In exchange for your help and support, we have a special giveaway planned as well!  Rhonda and I have been talking about how we could thank the supporters of this blog.  After all, we are so pleased to have so many followers on this blog.  You can see the followers on the right side of this post, right below our various topics and above our list of favorite online places.  Thus, the names of our followers will be written on papers and placed into a jar on December 10th.  Then, we will pull one of those names in order to send that person a special gift.  This special gift is a signed cd of All You Need is Now.  Just to be clear, this is a cd that the band signed and included in VIP packages in the fall/winter of 2011 that we bought for the UK tour.  If you are already a follower, great!  If you are not, join so that you, too, can have a chance to win the raffle!!  

On this exciting note, I’m off to go work on the chapter I have been working on in the book!  Don’t forget to keep on us about our projects!  We (at least I) need the push!


A Duranie Thanksgiving

Since November 1st, I have noticed a tread on my personal facebook.  This tread is a daily post about what that person is thankful for.  Since it is Thanksgiving here in the US, I thought it might be good to follow this tread, but I would tweak it a little bit.  The first change is that I didn’t post each day.  Instead, I’ll post my whole list of 30 reasons to be thankful all in one day, today.  The second change is an obvious one.  This is a blog by Duran Duran fans.  Thus, it will be what I’m thankful for as a Duranie.  🙂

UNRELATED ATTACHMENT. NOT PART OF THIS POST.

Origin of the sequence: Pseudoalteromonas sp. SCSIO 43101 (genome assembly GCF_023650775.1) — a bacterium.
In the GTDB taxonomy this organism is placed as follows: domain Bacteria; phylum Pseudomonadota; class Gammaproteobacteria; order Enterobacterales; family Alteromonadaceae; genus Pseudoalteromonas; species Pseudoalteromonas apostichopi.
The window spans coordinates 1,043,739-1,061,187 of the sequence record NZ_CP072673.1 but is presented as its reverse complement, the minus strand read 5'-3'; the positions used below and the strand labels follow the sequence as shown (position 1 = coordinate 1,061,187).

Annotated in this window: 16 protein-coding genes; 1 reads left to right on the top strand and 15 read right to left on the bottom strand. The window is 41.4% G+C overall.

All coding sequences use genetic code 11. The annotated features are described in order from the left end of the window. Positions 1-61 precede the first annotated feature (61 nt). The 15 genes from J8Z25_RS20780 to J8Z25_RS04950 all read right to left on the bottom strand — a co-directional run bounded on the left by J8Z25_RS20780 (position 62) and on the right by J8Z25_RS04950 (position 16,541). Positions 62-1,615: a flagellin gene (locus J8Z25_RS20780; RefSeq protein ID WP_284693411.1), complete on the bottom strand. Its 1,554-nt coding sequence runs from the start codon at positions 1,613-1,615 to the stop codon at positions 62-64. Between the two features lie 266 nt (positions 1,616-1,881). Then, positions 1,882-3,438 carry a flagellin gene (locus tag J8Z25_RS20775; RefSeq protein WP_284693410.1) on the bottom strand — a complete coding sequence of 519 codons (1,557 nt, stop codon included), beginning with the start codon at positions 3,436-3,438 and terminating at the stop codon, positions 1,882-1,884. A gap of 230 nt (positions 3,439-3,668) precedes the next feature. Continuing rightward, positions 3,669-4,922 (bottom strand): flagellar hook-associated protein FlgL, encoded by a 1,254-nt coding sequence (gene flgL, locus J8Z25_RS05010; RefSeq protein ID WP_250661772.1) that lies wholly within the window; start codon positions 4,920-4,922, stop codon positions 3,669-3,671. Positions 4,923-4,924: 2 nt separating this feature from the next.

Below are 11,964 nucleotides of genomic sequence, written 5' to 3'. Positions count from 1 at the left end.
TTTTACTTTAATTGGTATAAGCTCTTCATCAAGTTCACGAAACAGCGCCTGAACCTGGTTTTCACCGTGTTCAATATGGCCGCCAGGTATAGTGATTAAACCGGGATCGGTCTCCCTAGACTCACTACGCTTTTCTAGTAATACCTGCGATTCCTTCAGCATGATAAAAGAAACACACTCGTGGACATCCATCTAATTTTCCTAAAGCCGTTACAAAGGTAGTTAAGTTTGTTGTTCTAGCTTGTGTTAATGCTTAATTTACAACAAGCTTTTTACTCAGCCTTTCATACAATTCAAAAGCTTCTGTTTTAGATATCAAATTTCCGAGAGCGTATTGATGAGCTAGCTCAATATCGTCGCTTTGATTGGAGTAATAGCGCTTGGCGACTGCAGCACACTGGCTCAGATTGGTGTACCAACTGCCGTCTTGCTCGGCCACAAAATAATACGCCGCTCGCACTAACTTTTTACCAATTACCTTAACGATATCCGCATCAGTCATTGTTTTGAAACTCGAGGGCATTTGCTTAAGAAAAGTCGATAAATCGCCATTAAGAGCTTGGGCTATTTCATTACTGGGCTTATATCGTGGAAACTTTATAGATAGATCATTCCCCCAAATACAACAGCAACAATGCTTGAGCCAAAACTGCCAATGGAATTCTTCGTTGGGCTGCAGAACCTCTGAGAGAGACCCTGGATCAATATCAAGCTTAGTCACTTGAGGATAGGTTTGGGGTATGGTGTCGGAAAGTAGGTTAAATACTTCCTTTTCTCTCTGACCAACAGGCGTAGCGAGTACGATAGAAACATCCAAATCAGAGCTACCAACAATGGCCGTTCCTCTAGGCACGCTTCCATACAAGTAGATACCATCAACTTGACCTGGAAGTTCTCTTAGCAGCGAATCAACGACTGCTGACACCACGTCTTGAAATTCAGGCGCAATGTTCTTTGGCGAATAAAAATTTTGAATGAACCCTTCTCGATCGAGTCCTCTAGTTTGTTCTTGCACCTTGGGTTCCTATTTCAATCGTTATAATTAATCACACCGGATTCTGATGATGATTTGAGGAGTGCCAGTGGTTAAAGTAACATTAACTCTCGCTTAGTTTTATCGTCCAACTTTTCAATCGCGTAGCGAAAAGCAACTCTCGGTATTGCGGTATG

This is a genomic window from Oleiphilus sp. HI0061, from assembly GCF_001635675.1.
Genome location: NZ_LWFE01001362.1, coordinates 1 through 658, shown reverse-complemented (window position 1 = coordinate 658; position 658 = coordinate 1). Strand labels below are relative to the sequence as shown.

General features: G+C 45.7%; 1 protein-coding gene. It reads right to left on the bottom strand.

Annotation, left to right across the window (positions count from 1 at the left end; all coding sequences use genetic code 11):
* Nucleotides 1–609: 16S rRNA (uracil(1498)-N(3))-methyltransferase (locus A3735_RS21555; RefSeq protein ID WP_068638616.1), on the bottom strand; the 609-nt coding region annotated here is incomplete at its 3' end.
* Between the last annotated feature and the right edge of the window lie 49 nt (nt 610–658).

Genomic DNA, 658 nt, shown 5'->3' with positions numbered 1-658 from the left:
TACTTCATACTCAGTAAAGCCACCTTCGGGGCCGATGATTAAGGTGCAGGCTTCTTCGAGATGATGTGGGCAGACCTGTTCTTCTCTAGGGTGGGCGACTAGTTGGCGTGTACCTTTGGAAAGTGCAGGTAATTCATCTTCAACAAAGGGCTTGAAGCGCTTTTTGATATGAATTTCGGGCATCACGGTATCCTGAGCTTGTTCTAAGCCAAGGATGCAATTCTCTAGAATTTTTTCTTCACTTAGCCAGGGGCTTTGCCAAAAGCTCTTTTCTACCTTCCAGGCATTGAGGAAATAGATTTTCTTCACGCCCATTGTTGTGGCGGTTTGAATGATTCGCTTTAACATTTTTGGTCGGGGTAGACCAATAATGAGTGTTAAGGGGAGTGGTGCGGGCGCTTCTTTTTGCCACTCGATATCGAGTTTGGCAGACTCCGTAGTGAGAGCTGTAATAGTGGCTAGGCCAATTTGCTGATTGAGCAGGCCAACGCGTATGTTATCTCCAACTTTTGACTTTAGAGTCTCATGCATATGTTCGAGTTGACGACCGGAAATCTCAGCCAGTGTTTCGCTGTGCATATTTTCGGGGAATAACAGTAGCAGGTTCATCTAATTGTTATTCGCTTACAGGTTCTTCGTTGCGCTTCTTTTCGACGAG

Here is my (incomplete) list of what I’m thankful for, as a Duranie:

1.  Duran Duran songs that move me to feel, that hit me at the core of my being and seem to connect directly with my life.  Some of the songs like this that pop into my head include Before the Rain, Finest Hour, and so many more.

2.  Duran Duran songs that rock my world.  Of course, here I’m thinking of songs like Planet Earth, Careless Memories, Hold Back the Rain and a ton of others.

3.  Simon Le Bon.  As much as we here give Simon a hard time, I completely appreciate his ability to write powerful, thought provoking lyrics and I appreciate his unique voice and showmanship.

4.  Nick Rhodes.  Again, we like to give Nick a hard time for being “the controller”, for being super picky, for making Durantime a reality.  Yet, I know that his vision and determination for perfection has helped make Duran Duran the best they can be.